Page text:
There are exciting developments in multiple subsectors of the technology industry. But some companies struggle continually, others have lots of promise but just can’t deliver, and just a few appear poised for more growth.
As I read about these tech companies, the two stocks that repeatedly make it on my list of companies I’d never buy are Snap (NYSE: SNAP) and Fitbit (NYSE: FIT); one company that I’d consider is Skyworks Solutions (NASDAQ: SWKS). Here’s why.
A social-media stock long on volatility and short on viability
I once thought Snap’s Snapchat app was a new and original way to communicate through social media. But that opinion changed pretty quickly as Facebook (NASDAQ: FB) swooped in and began copying some of Snapchat’s core features.
Not only has Facebook taken Snapchat’s serial Stories feature and put a similar version on its own platform, but it’s also done the same thing with its Instagram app — and with stunning results. Facebook’s Instagram launched its own Stories feature in August 2016, and within eight months, the number of people using it exceeded that of all Snapchat’s daily active users.
Snap is coming off of a strong quarter in which revenue popped 72% from the year-ago quarter, to $285.7 million, and non-GAAP (generally accepted accounting principles) net loss per share came in at $0.13. Each of those results outpaced Wall Street’s estimates and sent the company’s stock climbing. But one good quarter doesn’t make up for Snap’s fundamental problem: It can be easily copied. Facebook’s determination to take Snap down — and the ease with which its app can be cloned — leave this company very vulnerable.
Adding that Snap’s shares can lose 7% of their value just because Kylie Jenner sends out a tweet putting down the Snapchat app, it becomes crystal clear why I’m keeping far away from this social-media stock.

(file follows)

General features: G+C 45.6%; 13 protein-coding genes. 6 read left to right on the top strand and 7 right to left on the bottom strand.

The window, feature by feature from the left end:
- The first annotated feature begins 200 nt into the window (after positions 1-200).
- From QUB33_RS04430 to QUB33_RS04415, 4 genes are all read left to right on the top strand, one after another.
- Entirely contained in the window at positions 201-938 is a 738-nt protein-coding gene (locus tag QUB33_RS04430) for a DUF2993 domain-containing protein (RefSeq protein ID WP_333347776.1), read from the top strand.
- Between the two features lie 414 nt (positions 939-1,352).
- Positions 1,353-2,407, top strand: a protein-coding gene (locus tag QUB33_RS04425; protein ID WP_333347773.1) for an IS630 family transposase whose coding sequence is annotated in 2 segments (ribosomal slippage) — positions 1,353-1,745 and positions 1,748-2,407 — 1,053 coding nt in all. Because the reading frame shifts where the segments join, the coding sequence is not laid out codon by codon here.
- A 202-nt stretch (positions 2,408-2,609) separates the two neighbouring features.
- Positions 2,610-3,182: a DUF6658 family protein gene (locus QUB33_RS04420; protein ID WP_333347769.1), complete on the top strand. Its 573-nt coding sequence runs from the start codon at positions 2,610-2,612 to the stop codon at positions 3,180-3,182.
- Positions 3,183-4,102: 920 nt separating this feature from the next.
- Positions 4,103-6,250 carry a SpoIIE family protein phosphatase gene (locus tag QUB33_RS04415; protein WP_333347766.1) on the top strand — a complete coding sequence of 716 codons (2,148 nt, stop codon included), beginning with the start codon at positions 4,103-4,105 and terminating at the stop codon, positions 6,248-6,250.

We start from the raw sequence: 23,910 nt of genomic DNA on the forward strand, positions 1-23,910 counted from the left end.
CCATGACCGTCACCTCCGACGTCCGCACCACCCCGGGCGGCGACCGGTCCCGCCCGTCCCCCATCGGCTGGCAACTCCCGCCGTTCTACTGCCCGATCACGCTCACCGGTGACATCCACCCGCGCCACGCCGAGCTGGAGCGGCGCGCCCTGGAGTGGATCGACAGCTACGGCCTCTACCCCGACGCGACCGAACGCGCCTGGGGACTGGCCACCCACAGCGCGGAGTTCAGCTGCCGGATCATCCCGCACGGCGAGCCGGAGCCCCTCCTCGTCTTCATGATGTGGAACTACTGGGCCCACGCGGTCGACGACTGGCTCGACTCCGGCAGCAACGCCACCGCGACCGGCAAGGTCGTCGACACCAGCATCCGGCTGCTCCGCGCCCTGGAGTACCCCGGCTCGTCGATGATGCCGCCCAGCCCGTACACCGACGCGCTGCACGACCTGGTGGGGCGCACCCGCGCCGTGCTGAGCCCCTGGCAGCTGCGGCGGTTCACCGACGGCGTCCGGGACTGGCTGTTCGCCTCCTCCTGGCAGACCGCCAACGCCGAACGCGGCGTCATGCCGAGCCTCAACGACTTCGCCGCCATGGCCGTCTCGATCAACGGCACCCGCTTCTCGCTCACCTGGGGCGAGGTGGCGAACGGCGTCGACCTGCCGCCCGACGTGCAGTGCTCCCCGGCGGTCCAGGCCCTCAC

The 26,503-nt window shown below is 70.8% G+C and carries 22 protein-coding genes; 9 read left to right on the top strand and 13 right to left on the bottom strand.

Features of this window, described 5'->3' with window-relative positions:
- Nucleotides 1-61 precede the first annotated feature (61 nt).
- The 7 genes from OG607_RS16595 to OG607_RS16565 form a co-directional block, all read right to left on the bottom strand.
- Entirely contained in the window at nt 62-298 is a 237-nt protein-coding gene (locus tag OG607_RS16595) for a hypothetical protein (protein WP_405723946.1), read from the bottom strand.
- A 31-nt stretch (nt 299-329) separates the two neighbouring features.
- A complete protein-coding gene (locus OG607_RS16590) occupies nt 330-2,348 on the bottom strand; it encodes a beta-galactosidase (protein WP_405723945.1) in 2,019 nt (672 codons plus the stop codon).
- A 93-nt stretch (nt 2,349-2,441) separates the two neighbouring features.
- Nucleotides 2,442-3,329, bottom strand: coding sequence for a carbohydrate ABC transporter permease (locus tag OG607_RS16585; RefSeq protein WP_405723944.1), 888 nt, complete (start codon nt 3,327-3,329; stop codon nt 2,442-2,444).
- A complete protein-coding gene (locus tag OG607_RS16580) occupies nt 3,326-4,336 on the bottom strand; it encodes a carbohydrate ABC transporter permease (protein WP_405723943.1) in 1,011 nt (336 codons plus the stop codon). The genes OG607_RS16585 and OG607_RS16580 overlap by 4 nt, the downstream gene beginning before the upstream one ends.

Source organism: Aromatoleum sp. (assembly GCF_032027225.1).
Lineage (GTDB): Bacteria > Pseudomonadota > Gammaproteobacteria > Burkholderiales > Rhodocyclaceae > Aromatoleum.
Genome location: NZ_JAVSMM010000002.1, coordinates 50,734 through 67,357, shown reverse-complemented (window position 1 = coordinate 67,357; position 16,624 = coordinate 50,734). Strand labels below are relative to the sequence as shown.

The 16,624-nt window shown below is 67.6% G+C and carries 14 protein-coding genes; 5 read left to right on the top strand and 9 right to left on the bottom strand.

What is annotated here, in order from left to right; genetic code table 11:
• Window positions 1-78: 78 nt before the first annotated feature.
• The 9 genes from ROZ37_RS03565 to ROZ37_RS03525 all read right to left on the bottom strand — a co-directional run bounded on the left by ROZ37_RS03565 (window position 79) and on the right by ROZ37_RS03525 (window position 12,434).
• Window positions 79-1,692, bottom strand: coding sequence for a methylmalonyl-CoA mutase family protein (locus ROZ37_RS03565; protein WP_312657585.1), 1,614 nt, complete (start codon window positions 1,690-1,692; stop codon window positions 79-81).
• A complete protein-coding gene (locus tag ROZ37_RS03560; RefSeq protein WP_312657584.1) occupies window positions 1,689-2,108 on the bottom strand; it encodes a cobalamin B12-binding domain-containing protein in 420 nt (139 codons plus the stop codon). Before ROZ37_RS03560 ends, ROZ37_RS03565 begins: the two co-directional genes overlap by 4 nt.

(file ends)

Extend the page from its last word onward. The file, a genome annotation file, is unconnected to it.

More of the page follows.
The wearable tech play that’s all worn out
There was a time, not that long ago, when Fibit looked like a no-brainer buy. The company was the leader in wearable tech devices; it was snatching up smaller players like Pebble to build out its wearable strengths; and it got out ahead of the wearable market even before big tech companies made their moves. My, how things have changed.
Just this month Apple (NASDAQ: AAPL) officially overtook Fitbit as the No. 1 worldwide shipper of wearable devices. Fitbit’s declining device sales had been been a harbinger of a coming shift, but making it official is still a big blow to Fitbit.
The company’s CEO, James Park, recently did an interview with TechCrunch and said that the company is pivoting more toward the healthcare industry, though it’ll still make consumer devices. He called healthcare an “untapped revenue stream,” but it feels more like Fitbit is scrambling to find a viable market to sell its devices to.
Maybe it could work, but the new focus on healthcare reminds me too much of when Jawbone said last year that it was moving toward healthcare devices and away from the consumer market…and then went out of business. Plain and simple, Fitbit is becoming a slow casualty of the Apple Watch. Apple doesn’t need people to love its Watch or to be excited about wearable devices. It just needs to slowly and continually outsell Fitbit to put nails in its coffin — and I think that’s already starting to happen.
An Internet of Things play to connect with
Now it’s time to look at a tech company that’s growing its core business and expanding into new markets. Skyworks Solutions makes semiconductors — amplifiers, filters, and connectivity chips — for mobile and Internet of Things (IoT) devices. While the company makes about 40% of its total revenue from sales of chips to Apple, Skyworks is quickly expanding its tech reach.
Being so reliant on Apple isn’t the best situation, I’ll admit, but Skyworks appears to be diversifying its revenue sources. In its first-quarter fiscal 2018, the company grew sales in its “broad market” segment — which includes hardware for smart speakers, connected vehicles, and smartwatches — and that business now makes up about 25% of the company’s top line.
Skyworks should be able to benefit from the growth of IoT devices in the coming years, as the market expands from about 11 billion devices this year to 20 billion by 2020. The company already claims Alphabet’s Nest and Amazon as customers for connected home devices, and Hyundai for connected cars. As it adds IoT customers, Skyworks is positioning itself to benefit as the Internet of Things grows into a $1.4 trillion market over the next three years.
Skyworks’ shares also trade at just over 13 times forward earnings, and the company has no debt. Its small size and early bet on the IoT means it’s likely to see more volatility ahead, but if it can continue growing its IoT business and balance out its dependence on Apple, then Skyworks could end up being a solid long-term IoT play.